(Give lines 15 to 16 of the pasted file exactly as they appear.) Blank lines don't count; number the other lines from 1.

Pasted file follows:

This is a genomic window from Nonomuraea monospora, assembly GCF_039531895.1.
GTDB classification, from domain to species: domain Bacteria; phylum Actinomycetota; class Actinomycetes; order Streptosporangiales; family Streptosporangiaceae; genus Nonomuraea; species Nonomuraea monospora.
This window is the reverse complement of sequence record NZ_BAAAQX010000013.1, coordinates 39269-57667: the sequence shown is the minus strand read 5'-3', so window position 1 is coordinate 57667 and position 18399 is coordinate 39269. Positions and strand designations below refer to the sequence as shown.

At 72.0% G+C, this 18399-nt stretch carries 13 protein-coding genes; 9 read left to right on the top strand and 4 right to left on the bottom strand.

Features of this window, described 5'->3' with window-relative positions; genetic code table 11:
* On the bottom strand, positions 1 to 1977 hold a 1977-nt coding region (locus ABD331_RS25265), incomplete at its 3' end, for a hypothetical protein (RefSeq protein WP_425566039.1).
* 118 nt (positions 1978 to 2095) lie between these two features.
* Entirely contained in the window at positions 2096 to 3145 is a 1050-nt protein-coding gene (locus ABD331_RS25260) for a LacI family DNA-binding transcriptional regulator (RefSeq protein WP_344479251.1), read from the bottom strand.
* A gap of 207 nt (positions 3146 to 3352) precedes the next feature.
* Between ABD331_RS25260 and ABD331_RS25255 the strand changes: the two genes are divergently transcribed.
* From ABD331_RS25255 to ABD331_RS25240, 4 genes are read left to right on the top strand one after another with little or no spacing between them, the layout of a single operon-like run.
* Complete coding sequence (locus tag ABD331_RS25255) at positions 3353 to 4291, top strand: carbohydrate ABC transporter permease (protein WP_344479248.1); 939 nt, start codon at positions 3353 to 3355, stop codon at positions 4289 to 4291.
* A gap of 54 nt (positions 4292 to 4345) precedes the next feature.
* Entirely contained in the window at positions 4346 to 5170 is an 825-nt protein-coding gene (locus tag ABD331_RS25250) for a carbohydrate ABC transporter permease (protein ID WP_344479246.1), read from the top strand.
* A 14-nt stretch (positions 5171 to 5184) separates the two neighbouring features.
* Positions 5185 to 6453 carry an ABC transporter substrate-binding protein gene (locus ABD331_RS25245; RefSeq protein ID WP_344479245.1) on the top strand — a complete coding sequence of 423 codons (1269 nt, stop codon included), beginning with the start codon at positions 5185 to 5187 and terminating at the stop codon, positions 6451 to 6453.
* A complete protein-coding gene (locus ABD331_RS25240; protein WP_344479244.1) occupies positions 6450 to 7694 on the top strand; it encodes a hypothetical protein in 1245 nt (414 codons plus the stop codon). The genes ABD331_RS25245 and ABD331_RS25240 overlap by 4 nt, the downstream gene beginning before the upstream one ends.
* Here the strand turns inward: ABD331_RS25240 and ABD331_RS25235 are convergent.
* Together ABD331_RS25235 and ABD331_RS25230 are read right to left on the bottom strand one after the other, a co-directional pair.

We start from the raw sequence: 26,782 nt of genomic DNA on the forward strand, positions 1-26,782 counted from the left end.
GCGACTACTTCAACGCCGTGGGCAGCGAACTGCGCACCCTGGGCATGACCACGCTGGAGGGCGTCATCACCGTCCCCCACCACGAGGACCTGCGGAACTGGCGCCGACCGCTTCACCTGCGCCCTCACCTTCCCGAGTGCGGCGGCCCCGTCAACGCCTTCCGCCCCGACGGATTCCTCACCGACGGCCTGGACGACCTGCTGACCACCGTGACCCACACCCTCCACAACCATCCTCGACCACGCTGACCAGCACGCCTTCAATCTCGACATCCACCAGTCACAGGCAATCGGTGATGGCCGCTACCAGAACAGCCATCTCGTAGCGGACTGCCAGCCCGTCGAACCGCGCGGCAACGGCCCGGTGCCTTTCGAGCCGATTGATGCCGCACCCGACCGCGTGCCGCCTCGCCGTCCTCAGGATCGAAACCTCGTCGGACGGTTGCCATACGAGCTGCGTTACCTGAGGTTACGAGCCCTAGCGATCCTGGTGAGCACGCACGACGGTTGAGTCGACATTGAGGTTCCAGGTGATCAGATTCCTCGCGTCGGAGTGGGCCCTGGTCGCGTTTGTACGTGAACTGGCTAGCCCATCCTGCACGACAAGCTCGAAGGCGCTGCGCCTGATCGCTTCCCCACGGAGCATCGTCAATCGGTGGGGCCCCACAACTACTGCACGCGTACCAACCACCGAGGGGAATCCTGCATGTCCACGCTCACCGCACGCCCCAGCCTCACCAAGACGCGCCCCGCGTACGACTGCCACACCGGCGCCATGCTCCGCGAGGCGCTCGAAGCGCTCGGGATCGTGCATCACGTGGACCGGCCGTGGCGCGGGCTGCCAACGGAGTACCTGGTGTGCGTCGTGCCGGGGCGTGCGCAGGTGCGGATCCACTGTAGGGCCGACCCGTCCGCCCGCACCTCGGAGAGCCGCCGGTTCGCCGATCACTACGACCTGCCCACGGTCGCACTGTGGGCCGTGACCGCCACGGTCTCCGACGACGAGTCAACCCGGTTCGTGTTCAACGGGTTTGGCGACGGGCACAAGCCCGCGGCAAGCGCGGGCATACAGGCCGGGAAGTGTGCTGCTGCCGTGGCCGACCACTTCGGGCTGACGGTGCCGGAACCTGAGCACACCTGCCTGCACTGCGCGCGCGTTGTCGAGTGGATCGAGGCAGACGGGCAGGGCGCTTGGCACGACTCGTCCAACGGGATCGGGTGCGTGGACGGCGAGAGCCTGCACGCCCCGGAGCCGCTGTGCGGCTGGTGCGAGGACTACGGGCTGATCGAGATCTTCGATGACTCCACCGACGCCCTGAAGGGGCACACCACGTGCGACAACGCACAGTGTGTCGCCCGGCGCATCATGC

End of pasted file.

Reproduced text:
* A 14-nt stretch (positions 5171 to 5184) separates the two neighbouring features.
* Positions 5185 to 6453 carry an ABC transporter substrate-binding protein gene (locus ABD331_RS25245; RefSeq protein ID WP_344479245.1) on the top strand — a complete coding sequence of 423 codons (1269 nt, stop codon included), beginning with the start codon at positions 5185 to 5187 and terminating at the stop codon, positions 6451 to 6453.